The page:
2013 marks the 60th anniversary of the first time an African-American player played in the NBA All-Star game, but judging by the recent festivities in Houston, you would never know it. The forgotten All-Star player who blazed a trail for Dr. J, Kobe, Magic and LeBron to follow, went by the name of Don Barksdale.
The 6’6” forward was largely unrecognized by the hoops community until last year when he was posthumously inducted into the Naismith Basketball Hall of Fame (thanks to the Early African-American Pioneers committee). In addition to being the first African-American to play in the All-Star game, Barksdale was also the first African-American NCAA All-American (1947), the first to make the U.S. Olympic team (1948) and first to win an Olympic gold medal for basketball.
Keep in mind the climate of the world in 1948. The London Olympic Games were the first to take place since the 1936 competition in Munich, and not much had changed in the world of race relations since Jesse Owens embarrassed Hitler. Barksdale’s selection came under the legendary and notoriously racist Kentucky coach Adolph Rupp, who had never coached a player of color until he coached Barksdale. Remember this is the same Rupp who, according to Terry Pluto’s book Loose Balls, told the late agent Ron Grinker that, “the trouble with the ABA is there are too many nigger boys in it now.” Barksdale overcame the stigma of the times to help lead the team to a gold medal as the third leading scorer.
He might have also been the catalyst for Rupp’s change in attitude towards African-American players. “When I first joined the team, I would say that Adolph Rupp was a racist,” Barksdale said in an audio interview from the documentary Bounce. .“But when we finished the Olympic Games, I would say that he had overcome a big part of his racism, and he had made up in his mind that it wasn’t quite like he had thought it was.”
Barksdale was an innovator, for sure, but he is widely unknown partially due to his modest nature. “He was not a self promoter, he’s from the age when black men were supposed to be humble,” says Robert Brown, who organized an event, which was hosted by former NBA players Mitch Richmond and Charles Smith, for Barksdale before he passed.
Barksdale didn’t harp on his accomplishments and there were many. Barksdale never made his Berkeley High School team because of racism. After graduating he went on to compete at the College of Marin. He would serve in World War II before attending UCLA in 1946 as a multi-sport star. The Bruins recently retired Barksdale’s number 11 in a ceremony at Pauley Pavilion, making him one of only 10 players to receive the honor.
The NBA was not an option back then, so Barksdale became the first African-American signed by an American Basketball League team with the Oakland Bittners, where he set the ABL scoring record in his debut season.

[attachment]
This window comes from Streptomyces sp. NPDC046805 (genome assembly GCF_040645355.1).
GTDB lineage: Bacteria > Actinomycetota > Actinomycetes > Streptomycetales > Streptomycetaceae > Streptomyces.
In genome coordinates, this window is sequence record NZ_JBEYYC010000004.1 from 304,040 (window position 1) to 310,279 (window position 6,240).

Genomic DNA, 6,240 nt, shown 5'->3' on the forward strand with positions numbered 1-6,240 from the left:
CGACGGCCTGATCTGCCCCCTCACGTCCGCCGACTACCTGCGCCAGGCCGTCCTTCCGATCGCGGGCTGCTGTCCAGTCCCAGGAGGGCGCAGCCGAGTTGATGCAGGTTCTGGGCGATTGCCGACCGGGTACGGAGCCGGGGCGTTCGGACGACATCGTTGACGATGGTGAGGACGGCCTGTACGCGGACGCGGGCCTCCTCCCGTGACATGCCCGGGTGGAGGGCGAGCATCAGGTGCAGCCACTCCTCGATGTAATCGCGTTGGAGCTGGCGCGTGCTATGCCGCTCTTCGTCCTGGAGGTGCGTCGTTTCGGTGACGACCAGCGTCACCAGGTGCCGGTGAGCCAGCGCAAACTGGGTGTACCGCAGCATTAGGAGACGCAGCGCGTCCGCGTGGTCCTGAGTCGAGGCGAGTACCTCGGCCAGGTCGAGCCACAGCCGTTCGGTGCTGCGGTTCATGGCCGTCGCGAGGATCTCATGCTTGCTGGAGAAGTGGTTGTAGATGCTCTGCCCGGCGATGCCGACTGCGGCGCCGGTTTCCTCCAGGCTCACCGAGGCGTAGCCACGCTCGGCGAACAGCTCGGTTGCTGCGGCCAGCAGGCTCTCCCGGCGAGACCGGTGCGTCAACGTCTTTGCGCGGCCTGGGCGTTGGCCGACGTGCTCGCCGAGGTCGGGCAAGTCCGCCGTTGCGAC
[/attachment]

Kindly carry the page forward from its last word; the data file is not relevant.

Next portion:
The big reason for Barksdale not being celebrated along the lines of Jackie Robinson or Jessie Owens is that he was not the first African-American to play in the NBA. That distinction belongs to Earl Lloyd who debuted for the New York Knicks in the 1950-1951 season. Ironically, Barksdale probably could have been the first once the NBA’s ban on blacks was lifted. Legend has it that he turned the NBA down three times before eventually signing in 1951 because the teams seeking his playing services simply couldn’t afford him.
Granted, this was before big multi-million dollar contracts, but for a black man to turn down a pro contract in the 1950s is still a big deal. Barksdale wasn’t sweating the NBA because he was already a successful entrepreneur. “When drawing modern-day comparisons of Don Barksdale, I often like to look off the court,” says Athletes United for Peace board member Doug Harris, who produced and directed the award-winning 2007 Barksdale documentary Bounce. “And the person that comes to mind the most is Magic Johnson.”
Don Barksdale owned and managed a record store while an All American student-athlete at UCLA; he was the Bay Area’s premiere radio disc jockey (KROW) while playing AAU basketball; he hosted a television variety show (KRON 4), and owned a Bay Area beer distributorship (Blue & Gold) all before he signed his first NBA contract.
The Baltimore Bullets finally signed Barksdale to a two-year contract worth $60,000, which, at the time, made him one of the highest paid players in the NBA. He was 28 years old when he joined the NBA. The seasoned rookie did well on and off the court, averaging 12.7 points and 9.2 rebounds per game and hosting the Bullets post-game radio show.
Barksdale was traded to the Boston Celtics after two stellar years with the Bullets. Unfortunately, after two seasons with the Cs and two years before Boston would win their first of 17 NBA championships, his career was cut short due to injuries.
Once Barksdale retired in 1955, he returned to his roots as a businessman. He started a record label, opened two successful nightclubs in Oakland and resumed his career as a radio broadcaster. Perhaps the greatest piece of Barksdale’s legacy came after his truncated NBA career was over. In 1983, he launched the Save High School Sports Foundation to save sports programs in Oakland. The program raised over a million dollars by the time Barksdale died of cancer in 1993, at the age of 69.